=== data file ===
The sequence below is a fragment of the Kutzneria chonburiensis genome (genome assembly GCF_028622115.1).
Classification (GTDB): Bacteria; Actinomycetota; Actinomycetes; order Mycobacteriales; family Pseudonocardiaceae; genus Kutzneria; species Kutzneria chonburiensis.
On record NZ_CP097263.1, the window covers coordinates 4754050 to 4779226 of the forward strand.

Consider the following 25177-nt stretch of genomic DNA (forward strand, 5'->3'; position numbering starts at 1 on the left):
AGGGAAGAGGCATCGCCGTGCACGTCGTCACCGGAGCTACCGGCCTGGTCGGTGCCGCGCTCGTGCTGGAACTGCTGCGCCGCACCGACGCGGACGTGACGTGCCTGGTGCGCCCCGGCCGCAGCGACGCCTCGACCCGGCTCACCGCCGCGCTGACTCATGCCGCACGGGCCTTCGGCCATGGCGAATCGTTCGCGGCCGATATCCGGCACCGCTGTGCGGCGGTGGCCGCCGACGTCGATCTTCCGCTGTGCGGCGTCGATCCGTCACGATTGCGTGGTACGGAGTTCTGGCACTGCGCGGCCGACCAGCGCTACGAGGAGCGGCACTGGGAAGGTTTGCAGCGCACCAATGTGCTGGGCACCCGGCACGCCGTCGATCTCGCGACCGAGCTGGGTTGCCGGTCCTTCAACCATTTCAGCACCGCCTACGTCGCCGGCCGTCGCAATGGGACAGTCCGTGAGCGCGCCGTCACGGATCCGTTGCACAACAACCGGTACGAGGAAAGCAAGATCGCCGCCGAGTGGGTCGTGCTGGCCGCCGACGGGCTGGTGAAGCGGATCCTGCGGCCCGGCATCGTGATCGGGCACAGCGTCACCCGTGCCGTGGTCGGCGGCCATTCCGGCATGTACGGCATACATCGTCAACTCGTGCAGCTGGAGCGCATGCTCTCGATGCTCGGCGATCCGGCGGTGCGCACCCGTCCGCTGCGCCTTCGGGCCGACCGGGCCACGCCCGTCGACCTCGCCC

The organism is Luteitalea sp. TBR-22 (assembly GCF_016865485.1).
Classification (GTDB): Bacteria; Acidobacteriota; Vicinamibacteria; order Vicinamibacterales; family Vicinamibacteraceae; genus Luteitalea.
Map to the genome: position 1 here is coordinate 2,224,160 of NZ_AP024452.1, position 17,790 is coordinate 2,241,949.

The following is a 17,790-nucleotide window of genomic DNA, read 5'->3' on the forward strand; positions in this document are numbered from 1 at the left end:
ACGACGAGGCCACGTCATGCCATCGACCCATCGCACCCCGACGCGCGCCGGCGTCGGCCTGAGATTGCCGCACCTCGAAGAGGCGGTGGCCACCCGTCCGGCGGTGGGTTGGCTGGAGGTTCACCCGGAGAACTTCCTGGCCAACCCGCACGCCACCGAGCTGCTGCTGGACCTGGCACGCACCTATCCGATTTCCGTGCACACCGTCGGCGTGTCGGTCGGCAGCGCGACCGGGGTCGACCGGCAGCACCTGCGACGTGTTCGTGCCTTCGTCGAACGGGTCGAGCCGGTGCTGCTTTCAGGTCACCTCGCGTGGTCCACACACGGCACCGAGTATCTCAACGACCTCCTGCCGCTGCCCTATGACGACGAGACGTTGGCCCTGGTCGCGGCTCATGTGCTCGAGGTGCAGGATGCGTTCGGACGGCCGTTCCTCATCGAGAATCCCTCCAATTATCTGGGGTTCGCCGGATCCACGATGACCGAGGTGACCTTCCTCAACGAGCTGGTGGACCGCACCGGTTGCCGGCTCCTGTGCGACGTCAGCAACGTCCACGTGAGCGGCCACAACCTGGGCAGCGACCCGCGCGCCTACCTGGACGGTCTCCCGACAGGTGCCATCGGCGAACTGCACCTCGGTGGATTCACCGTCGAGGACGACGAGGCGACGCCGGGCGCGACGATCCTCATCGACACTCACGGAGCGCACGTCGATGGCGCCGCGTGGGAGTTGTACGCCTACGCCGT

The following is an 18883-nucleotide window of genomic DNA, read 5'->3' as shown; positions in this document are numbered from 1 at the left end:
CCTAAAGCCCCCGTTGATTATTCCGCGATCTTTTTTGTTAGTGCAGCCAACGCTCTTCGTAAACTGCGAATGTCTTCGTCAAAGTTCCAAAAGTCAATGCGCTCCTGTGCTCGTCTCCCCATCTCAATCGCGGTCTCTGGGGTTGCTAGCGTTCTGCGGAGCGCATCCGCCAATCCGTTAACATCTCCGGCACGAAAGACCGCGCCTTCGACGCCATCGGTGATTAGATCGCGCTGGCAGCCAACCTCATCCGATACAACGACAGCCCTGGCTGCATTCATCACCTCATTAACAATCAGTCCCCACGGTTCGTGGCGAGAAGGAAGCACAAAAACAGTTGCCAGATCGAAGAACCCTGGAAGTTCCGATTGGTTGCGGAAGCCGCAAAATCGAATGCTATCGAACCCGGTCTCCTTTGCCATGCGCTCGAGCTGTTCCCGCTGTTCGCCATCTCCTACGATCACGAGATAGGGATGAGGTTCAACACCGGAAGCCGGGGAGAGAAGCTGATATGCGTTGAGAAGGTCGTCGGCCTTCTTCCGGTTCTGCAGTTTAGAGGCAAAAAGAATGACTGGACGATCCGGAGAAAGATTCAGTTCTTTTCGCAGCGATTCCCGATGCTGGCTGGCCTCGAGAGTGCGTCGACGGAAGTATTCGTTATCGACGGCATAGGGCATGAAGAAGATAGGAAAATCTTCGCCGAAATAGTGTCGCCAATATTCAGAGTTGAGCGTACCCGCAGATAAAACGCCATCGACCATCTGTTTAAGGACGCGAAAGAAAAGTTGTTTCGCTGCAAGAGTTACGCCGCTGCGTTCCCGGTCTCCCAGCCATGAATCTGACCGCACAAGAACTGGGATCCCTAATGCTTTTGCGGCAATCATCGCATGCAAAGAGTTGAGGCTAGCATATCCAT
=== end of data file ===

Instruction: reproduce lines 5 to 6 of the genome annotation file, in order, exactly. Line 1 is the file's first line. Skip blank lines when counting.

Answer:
AGGGAAGAGGCATCGCCGTGCACGTCGTCACCGGAGCTACCGGCCTGGTCGGTGCCGCGCTCGTGCTGGAACTGCTGCGCCGCACCGACGCGGACGTGACGTGCCTGGTGCGCCCCGGCCGCAGCGACGCCTCGACCCGGCTCACCGCCGCGCTGACTCATGCCGCACGGGCCTTCGGCCATGGCGAATCGTTCGCGGCCGATATCCGGCACCGCTGTGCGGCGGTGGCCGCCGACGTCGATCTTCCGCTGTGCGGCGTCGATCCGTCACGATTGCGTGGTACGGAGTTCTGGCACTGCGCGGCCGACCAGCGCTACGAGGAGCGGCACTGGGAAGGTTTGCAGCGCACCAATGTGCTGGGCACCCGGCACGCCGTCGATCTCGCGACCGAGCTGGGTTGCCGGTCCTTCAACCATTTCAGCACCGCCTACGTCGCCGGCCGTCGCAATGGGACAGTCCGTGAGCGCGCCGTCACGGATCCGTTGCACAACAACCGGTACGAGGAAAGCAAGATCGCCGCCGAGTGGGTCGTGCTGGCCGCCGACGGGCTGGTGAAGCGGATCCTGCGGCCCGGCATCGTGATCGGGCACAGCGTCACCCGTGCCGTGGTCGGCGGCCATTCCGGCATGTACGGCATACATCGTCAACTCGTGCAGCTGGAGCGCATGCTCTCGATGCTCGGCGATCCGGCGGTGCGCACCCGTCCGCTGCGCCTTCGGGCCGACCGGGCCACGCCCGTCGACCTCGCCC

The organism is Luteitalea sp. TBR-22 (assembly GCF_016865485.1).